Working in technology is a great opportunity for students with a broad range of interests and talents. Many students enter the technology industry via software engineering following a computer science degree. However, all students with strong analytical skills and an interest in the industry should explore the opportunities available to them. Colby students have gone on to work in a variety of capacities at companies including Google, Microsoft, IBM, Meta, Amazon, Square, Tesla, Wayfair, Strava, Blue Origin, and many more.
Contrary to passé pop culture, technologists work in highly collaborative and communication-focused environments. Working in software does not mean being confined to a keyboard and monitor. In fact, many technology companies are often lauded for having best-in-class company culture and employee experience. Business decisions are increasingly driven by tech teams, and developers have more impact now than ever.
If you are passionate about breaking big ideas into smaller functional pieces and are committed to detail-oriented work, then software engineering could be for you. Ideating, implementing, and maintaining software products calls for creativity, critical thought, collaboration, and perseverance when faced with technical challenges. Software engineers get to be closest to the action at incredible organizations and do rewarding work with often immediate tangible results.
If software engineers are the ones building a train, infrastructure engineers are those who put it on tracks, couple the cars, drive the train, and operate the railroad switches and signals. As software becomes increasingly complex and resource intensive, infrastructure engineers work with software engineers to devise clever ways to deploy their code and make use of the latest cloud technologies. If you are interested in working with the latest cloud technology and architecting systems, all while ensuring availability, uptime, and security, infrastructure may be for you.
Product managers sit at the intersection of business and technology. They balance the needs of customers and stakeholders with the capacity and abilities of software developers. Good product managers break down work into clear and actionable steps, keeping track of the big picture along the way—such that software engineers can spend more time doing and less time researching, organizing, and arguing. Many product managers get their start in engineering or customer success roles. However, more companies are beginning to offer internships in product management and associate product manager (APM) programs.
As technology becomes evermore embedded in business, organizations are tasked with making sense of vast amounts of data in order to become better competitors in their markets. If you are driven by curiosity and can back it up with clear and systematic analysis, analytics and data science are excellent opportunities. The very best in this field are strong statisticians, mathematicians, and philosophical minds who understand the biases of their analysis.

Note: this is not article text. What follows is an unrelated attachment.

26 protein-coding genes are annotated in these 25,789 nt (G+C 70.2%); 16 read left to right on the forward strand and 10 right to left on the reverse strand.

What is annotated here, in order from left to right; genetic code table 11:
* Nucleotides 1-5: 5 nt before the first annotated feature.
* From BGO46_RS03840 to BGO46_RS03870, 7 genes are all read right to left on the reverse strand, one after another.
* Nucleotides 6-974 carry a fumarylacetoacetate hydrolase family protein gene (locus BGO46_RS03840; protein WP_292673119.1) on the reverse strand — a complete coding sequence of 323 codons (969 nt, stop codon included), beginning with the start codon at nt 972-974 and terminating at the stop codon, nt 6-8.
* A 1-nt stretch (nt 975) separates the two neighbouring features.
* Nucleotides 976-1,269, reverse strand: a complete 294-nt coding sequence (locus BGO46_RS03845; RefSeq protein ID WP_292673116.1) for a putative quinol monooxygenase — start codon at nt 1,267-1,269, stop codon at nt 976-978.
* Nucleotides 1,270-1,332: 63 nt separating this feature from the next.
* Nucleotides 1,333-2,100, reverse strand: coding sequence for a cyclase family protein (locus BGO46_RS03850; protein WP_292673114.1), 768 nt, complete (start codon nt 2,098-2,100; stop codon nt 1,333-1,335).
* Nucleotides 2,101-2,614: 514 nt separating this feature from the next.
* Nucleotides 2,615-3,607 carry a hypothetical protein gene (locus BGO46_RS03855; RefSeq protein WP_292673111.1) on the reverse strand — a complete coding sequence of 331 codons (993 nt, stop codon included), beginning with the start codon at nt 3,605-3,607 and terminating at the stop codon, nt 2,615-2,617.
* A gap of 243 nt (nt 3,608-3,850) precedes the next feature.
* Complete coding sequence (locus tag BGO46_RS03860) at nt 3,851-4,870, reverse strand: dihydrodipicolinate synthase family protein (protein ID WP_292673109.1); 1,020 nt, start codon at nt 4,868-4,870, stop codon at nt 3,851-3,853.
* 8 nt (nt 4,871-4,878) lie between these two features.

If designing technology was left exclusively to software engineers, today’s software would not be as accessible, intuitive, and usable as it presently is. Good design requires empathy, a strong understanding of the intended audience, and an unrelenting desire to improve and simplify the user’s experience. If you have a keen eye for aesthetics and intend to test every assumption about the use of a product, UX or UI design could be right for you.
Tech moves fast. Staying up to date with trends, understanding recent developments in the industry, and speaking the ‘lingo’ used by tech companies are all important whether you are eyeing a technical or nontechnical role. There is no shortage of blogs, news outlets, or podcasts to pick from. Consider the following:
The best way to build skills is to work on real projects, big or small. Dream up something you might like to build and identify the skills and tools you will need to get there. If you’re looking for some formalized educational content, head over to LinkedIn Learning (free for Colby students). Find tutorials and walk-throughs on Medium and YouTube, read issues on relevant GitHub repositories, and don’t forget to read the documentation for the tools you are working with. For some inspiration, browse the GitHub repositories below.
If you’re seeking technical roles, you will need to spend time preparing for technical interviews. In the past, technical interviews were often whiteboard problem-solving and algorithms exercises. These days, you should expect both take-home and live coding challenges, which may be administered by a third-party service provider. Preparing for these interviews includes practicing technical problems, studying up on data structures and algorithms, and polishing your communications skills. Beyond working with your DavisConnects advisor, there are many online resources to help you get ready.
Once you’ve built some projects, you may want to share them with the world. Polish up your repositories and make them public on GitHub. Share your latest UI mockups on Dribbble. Consider making a personal website using GitHub Pages or host one on Vercel.
Showing others what you’re working on is a tenet of the software community. If you know someone else is going to be reading your code or admiring your designs, you might feel tempted to clean up or refactor your code, write some documentation, or reconsider the user-flow of your product. Getting feedback from your peers, be they your classmates or other folks on the internet, is a great way to continually self-improve.